Kamloops biosolids will not be dumped in Turtle Valley

City of Kamloops utility services manager Greg Wightman said that, at this stage, biosolids are not being transported to Turtle Valley. He called biosolids management an “incredibly complicated process” and said the city is working closely with Arrow to find other locations for the product, though nothing has been identified to date

A roadblock to prevent the arrival of biosolids east of Kamloops has ended and the city’s treated sewage sludge will not be dumped in Turtle Valley.

Protest organizer and Turtle Valley resident Connie Seaward said protestors packed up in mid-November and deem the situation a win for area residents.

article continues below

“End result, it’s not dumped on our drinking water and that’s all we wanted,” Seaward told KTW.

Turtle Valley residents were protesting a City of Kamloops contract with Arrow Transportation to haul and dump the city’s stockpile of treated sewage sludge to the Turtle Valley Bison Ranch.

Concerned about impacts to drinking water, due to the location’s proximity to an aquifer upon which drinking water is drawn, the protestors took Arrow to court, filing an injunction to halt transportation. Protestors lost in court, but it appears they ultimately won the battle. Seaward said local First Nations stepped in to oppose the project and the Neskonlith Indian Band recently informed her the landowner deems it “done now, completely.”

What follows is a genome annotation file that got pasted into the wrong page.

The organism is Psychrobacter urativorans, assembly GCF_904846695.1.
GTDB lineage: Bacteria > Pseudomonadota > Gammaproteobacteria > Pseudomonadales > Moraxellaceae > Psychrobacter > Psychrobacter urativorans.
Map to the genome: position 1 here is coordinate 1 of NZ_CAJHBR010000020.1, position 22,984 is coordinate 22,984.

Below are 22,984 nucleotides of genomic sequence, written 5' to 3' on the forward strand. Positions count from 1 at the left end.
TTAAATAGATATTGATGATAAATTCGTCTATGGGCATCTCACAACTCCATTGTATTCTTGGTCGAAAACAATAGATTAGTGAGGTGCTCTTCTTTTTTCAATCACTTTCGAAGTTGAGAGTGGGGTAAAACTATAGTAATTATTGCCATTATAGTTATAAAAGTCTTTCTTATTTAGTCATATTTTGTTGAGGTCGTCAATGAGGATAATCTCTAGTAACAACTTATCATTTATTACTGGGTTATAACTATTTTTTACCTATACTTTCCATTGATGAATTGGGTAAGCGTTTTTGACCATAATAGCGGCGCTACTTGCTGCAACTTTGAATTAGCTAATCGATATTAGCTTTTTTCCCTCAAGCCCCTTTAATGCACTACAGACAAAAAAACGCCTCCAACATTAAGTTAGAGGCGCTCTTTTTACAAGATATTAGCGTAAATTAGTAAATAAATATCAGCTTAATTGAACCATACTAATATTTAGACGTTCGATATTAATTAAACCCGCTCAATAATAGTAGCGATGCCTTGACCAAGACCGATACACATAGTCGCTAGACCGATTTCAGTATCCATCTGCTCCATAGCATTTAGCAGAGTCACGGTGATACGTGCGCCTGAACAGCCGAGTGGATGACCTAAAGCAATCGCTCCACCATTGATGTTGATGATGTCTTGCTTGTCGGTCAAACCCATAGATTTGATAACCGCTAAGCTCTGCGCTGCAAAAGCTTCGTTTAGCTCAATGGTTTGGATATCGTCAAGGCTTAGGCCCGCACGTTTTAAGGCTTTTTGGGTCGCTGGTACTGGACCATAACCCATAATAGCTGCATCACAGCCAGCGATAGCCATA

City of Kamloops utility services manager Greg Wightman said that, at this stage, biosolids are not being transported to Turtle Valley. He called biosolids management an “incredibly complicated process” and said the city is working closely with Arrow to find other locations for the product, though nothing has been identified to date.

Seaward said the city and Arrow followed the rules — but argued the rules need to change.

The protestors continue to await changes to the province’s Organic Matter Recycling Regulation.

Meanwhile, they wonder where the city will next plan to transport its biosolids.

“We did have a few people that were wondering, where is it going?” she said. “Is it going to go in our backyard somewhere else? I don’t have the time or energy to chase it around. If the contract comes up again in our area, we just make sure it’s a safe area to be put.”

© Kamloops This Week

 


KAMLOOPS WEATHER

Question of the Week POLL

How has the smoke filling Kamloops’ skies affected you this year?

or  view results

Popular Kamloops This Week

Events Calendar

Help Us Help Kamloops. Support Local Media.

In response to the COVID-19 crisis, Kamloops This Week is now soliciting donations from readers. This program is designed to support our local journalism in a time where our advertisers are unable to due to their own economic constraints. Kamloops This Week has always been a free product and will continue to be free. This is a means for those who can afford to support local media to help ensure those who can’t afford to can get access to trusted local information. You can make a one-time or a monthly donation of any amount and cancel at any time .

NEW: For every donation of $25 or greater, we will offer a digital advertising package to the local non-profit group of your choice.

Click on https://support.kamloopsthisweek.com for more information or to make your donation.

Thank you in advance for your support.